Karl Blossfeldt, Adiantum Pedatum (maidenhair fern)
After a long winter the ferns are unfurling from a sea of dead leaves. The picture I’ve taken is poor but the ferns made me think of a German photographer and sculptor.
Back home I searched for my book with Karl Blossfeldt‘s 1920’s photographs of what he called Urformen der Kunst. The translation, Art forms in nature, does not cover Blossfeldt’s idea of the original and archetypal.
Organic forms have inspired many artists, particularly at the turn of the nineteenth century, and I realise now how the Art Nouveau that was so lavishly present around me when I was growing up in Brussels must have formed me somehow.
There is Victor Horta, of course, whose love of natural materials even made him create a matching palette of colours for painting walls and woodwork. The Horta museum on itself is worth a trip, to follow Michelin’s guide books. And the façades on the streets of Brussels will do the rest. Here is a banister:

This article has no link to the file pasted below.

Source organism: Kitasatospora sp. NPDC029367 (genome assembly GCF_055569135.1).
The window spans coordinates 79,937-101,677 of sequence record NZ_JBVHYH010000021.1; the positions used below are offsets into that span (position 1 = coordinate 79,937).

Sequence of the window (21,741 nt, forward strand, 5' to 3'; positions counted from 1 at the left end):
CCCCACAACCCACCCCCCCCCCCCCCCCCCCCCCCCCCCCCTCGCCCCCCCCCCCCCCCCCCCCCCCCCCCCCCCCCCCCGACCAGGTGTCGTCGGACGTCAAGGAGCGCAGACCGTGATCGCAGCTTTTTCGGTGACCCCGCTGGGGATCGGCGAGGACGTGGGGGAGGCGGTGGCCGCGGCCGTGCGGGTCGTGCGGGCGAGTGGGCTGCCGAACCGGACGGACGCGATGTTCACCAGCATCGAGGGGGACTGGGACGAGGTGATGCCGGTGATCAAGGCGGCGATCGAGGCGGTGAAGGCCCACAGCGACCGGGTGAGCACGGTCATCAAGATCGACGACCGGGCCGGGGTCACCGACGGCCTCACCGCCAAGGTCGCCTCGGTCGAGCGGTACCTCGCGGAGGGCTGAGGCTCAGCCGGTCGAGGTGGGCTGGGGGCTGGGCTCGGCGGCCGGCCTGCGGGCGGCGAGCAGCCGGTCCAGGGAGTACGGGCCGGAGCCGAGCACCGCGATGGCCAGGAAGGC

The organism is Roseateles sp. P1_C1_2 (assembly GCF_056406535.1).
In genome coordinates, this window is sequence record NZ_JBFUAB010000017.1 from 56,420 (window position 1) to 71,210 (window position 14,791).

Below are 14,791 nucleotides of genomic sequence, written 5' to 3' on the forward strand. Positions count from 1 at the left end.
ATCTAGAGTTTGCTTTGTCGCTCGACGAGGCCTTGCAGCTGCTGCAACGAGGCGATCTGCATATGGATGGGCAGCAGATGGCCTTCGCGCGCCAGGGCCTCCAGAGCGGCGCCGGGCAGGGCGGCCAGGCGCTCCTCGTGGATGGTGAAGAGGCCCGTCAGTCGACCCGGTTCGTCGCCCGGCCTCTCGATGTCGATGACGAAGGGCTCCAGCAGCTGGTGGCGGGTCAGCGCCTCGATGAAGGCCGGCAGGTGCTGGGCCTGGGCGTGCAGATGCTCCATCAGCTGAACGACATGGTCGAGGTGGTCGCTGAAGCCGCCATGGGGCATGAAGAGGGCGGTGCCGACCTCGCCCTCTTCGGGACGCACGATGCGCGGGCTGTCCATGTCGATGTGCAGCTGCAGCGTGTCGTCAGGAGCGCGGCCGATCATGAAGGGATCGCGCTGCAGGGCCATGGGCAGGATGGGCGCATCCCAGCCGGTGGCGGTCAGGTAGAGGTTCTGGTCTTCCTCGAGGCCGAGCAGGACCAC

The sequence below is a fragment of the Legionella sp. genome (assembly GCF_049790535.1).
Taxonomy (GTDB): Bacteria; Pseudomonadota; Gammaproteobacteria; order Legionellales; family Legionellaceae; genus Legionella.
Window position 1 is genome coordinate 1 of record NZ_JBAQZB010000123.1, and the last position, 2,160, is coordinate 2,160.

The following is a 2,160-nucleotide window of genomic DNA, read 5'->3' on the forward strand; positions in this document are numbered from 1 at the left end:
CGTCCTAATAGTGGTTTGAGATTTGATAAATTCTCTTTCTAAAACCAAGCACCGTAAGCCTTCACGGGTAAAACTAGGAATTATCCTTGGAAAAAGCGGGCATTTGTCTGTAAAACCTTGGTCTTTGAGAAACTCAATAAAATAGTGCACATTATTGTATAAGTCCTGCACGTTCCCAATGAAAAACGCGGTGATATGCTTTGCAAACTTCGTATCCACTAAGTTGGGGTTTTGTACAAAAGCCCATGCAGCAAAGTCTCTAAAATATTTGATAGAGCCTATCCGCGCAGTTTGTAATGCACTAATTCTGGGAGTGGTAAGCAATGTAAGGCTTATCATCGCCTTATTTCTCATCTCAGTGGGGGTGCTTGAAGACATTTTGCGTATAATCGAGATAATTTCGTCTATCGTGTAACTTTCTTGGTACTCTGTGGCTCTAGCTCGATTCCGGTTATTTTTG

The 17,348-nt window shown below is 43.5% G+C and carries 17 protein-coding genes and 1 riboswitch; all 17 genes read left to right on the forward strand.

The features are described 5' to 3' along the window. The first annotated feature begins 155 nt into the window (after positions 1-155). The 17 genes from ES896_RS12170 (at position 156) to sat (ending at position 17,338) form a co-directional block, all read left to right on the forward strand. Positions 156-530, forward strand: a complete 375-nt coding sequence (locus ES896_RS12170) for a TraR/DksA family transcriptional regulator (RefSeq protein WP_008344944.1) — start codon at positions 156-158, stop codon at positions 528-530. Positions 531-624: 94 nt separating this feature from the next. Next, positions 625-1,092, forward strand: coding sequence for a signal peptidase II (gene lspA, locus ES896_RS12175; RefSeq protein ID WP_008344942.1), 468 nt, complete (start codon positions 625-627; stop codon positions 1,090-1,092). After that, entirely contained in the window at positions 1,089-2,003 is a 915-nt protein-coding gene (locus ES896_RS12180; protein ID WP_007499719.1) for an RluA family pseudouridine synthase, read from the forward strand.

and a sofa:
All artisans of the period were inspired by nature, and I repeatedly find ferns, from Emile Gallé‘s plate design
and Gallé’s pâte de verre vases that may need some time to be appreciated but deserve the effort
to René Lalique‘s vases and jewellery
The sinewy shapes of ferns, honeysuckle or clematis fit the hand of the ironsmith. Iron gates became an art centuries ago. For example in the Place Stanislas in Nancy:
Ironwork again in the Saint-Cyr house that Victor Horta’s student Gustave Strauven built on the Square Ambiorix in Brussels around 1900:
One more ‘vegetal’ ironwork gate, forged by Emile Robert for Jean Prouvé in 1902:
And so I’m back at wrought iron today and the contemporary work of a Dutch master blacksmith, Michiel Faber